September 2017 was a historic month for the global crude oil market. West Texas rose to $52 and Brent rose to $58 as financial markets finally accepted that Saudi Arabia has been successful in brokering high compliance rates with last year's Opec and Russia output cut deals.
In addition, Hurricanes Harvey and Irma and seasonal refinery maintenance added to demand for crude cargoes even as the US inventory glut eased.
Turkey's threat to militarily intervene in Iraqi Kurdistan if Erbil votes to secede from Baghdad in its referendum added a geopolitical risk premium to the oil market.
Yet oil's bull run is only sustainable if Saudi Arabia plays the role of swing producer in an Opec that has cut output by 1.8 million barrels a day.
Yet its oil pricing and production decisions are made in a geopolitical and national security context.
Saudi Arabian oil policy has sought to manage the long-term interest of both producers and consumers.
This makes perfect sense since a recession in the Western world would only cause a free-fall in the price of oil, as happened in the 6 months after the failure of Lehman Brothers in September 2008.
Saudi Arabia engineered a 4-million-barrel-a-day Opec oil output cut in 2009, the biggest in the history of the group.
The kingdom also bore the disproportionate financial cost of the Opec output cut but managed to end the oil-price free-fall.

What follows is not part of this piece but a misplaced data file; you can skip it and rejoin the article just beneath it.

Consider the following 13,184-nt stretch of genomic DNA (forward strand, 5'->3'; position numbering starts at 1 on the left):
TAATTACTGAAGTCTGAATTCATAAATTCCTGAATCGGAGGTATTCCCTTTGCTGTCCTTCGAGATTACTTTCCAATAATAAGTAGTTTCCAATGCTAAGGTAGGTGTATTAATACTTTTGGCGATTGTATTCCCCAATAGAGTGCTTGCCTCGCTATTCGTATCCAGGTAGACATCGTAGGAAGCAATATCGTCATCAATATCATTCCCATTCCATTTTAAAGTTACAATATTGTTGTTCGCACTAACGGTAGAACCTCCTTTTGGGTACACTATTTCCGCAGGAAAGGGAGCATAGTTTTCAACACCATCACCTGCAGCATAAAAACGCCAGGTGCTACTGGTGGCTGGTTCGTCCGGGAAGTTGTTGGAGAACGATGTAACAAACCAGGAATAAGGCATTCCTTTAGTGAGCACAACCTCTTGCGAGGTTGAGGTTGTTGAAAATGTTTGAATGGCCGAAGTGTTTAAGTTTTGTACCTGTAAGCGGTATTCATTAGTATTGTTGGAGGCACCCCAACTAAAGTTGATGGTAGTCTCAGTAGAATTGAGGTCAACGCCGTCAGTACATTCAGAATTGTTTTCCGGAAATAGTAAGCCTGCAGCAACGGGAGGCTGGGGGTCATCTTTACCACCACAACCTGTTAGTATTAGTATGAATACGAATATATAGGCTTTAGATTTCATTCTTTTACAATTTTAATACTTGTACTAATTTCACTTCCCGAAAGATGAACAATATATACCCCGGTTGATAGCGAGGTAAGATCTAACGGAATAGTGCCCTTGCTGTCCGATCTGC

Within 3 years, despite the Greek debt crisis and the Syrian civil war, Brent crude prices were trading at $100 again.
Brent only collapsed in 2014-15 as the $ Index surged, Chinese oil demand sagged and Saudi Arabia refused to defend oil prices at $100 a barrel, as former Saudi oil minister Ali Al Naimi had previously promised to do so.
The oil price crash continued in 2015 and early 2016, when Brent fell below $30 amid a dramatic sell off in the Chinese and global stock markets.
Saudi Arabia's December 2016 output cut was nowhere near the scale of its 2009 Opec output cut.
It was obvious that 1.2 million barrel a day the Opec output cut was not sufficient to rebalance the market if Iraq, Iran, Algeria and even Russia were unwilling to cut production, let alone the exempt states granted by the Opec to Libya and Nigeria.
In fact, it was surprising that Brent crude traded at $50-$56 a barrel in the 1st 4 months of 2016, a sign that the oil market, while nervous, was unwilling to bet against Saudi Arabia's power to nudge prices in the $50-$60 range.
However, this willingness evaporated in June 2017 amid compelling evidence of a surge in US shale output, a surge in US rig counts and the unmistakable evidence of a global inventory glut.
Not even a major 10 % fall in the $ Index and increased geopolitical risks related to Russia/Ukraine, Syria, Iraq, Qatar, Yemen and North Korea was sufficient to ignite a major rally in oil prices.
Saudi Arabia should increase the size of its output cut in coordination with Kuwait, the UAE, Russia, Iraq and Iran.
This would give a psychological boost to oil prices and enable Brent crude to rise above the $55-$56 level witnessed just after the Vienna deal in late 2016.
The 2014-16 oil price crash has had a seismic impact on capex spending in the global oil and gas markets.
Wall Street economists estimate $400 billion in capex has been cancelled or deferred.
While this fall in conventional capex has been offset by the 800,000 extra barrels produced by US shale oil drillers, the fact remains that the world needs slightly higher prices now to avoid another chaotic oil supply shock.
A $65-$70 Brent price range would be welcomed by Saudi Arabia as it plans the historic IPO of Aramco in 2018.